The Griefing Games

Internet addicts in China have a mixed time; while government-run centres provide some of the most up-to-date treatment in the world, patients who check into the wrong clinic might find themselves getting electroshock therapy, or being beaten to death.

In a new twist, it was reported this week that a Mr Feng, exasperated by his son spending hours online in preference to getting a job, had hired assassins to kill his slacker offspring. OK, these were virtual hitmen, who repeatedly offed the boy as he tried to play World of Warcraft, but still, that’s tough love. (If you believe the story; there is some scepticism.)

I doubt that this approach would work with Second Life addiction (if one accepts that such a thing exists), since anyone who puts up with the frustration of SL long enough to develop a problem is unlikely to be deterred by a bit of low-level griefing. In fact I’m not sure that having a couple of hired killers tracking me, like I was in some sort of exciting spy story or something, wouldn’t make me more likely to log on, though I guess it might get a little irritating after a while.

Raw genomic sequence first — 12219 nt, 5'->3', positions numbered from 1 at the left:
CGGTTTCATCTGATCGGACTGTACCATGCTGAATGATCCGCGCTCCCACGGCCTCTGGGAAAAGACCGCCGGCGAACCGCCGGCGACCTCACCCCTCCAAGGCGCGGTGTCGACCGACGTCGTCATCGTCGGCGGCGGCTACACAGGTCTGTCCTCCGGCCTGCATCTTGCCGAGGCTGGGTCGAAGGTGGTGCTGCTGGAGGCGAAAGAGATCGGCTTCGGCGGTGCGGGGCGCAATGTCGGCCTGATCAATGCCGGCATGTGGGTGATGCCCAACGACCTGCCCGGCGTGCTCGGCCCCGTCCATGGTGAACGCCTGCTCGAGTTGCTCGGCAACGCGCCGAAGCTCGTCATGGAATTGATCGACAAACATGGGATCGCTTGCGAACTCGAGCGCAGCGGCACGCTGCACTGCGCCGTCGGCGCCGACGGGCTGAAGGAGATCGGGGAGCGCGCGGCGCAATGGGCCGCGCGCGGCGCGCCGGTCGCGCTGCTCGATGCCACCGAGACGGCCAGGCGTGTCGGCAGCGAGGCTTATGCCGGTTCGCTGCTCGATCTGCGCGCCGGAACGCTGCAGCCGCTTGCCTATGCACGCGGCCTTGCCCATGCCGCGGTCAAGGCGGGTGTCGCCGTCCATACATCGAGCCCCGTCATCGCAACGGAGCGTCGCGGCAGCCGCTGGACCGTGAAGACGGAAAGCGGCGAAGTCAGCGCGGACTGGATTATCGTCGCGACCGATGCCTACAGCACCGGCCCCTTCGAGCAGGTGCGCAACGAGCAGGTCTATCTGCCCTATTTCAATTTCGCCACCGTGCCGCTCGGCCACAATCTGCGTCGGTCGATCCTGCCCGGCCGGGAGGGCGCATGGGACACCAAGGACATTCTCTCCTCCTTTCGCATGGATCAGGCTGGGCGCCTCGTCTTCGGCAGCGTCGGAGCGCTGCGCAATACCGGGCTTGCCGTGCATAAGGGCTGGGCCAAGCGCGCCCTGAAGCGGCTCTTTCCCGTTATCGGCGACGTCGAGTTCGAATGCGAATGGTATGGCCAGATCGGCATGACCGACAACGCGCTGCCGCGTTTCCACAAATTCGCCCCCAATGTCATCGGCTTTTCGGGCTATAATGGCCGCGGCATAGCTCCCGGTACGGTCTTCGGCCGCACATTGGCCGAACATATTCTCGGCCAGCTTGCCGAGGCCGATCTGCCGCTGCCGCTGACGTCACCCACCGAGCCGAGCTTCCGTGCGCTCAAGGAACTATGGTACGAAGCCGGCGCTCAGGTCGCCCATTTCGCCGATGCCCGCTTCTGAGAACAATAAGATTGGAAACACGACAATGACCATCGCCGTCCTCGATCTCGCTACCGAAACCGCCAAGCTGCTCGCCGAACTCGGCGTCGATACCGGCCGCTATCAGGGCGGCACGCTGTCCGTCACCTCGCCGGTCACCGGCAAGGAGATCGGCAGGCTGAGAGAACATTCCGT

There might be a business opportunity here – for a fee operatives could stalk a resident around the grid, befriending them and winning their trust, before unexpectedly delivering a virtual whacking, a bit like the CRS Corporation did to Michael Douglas in The Game.

I think there could be quite a bit of demand for such a service, playing as it does on the paranoia and narcissism that are such prominent features of the Second Life experience. On the other hand, the revenue model might be undercut somewhat by the fact that there are plenty people in SL who are willing to provide unsolicited harassment free of charge.

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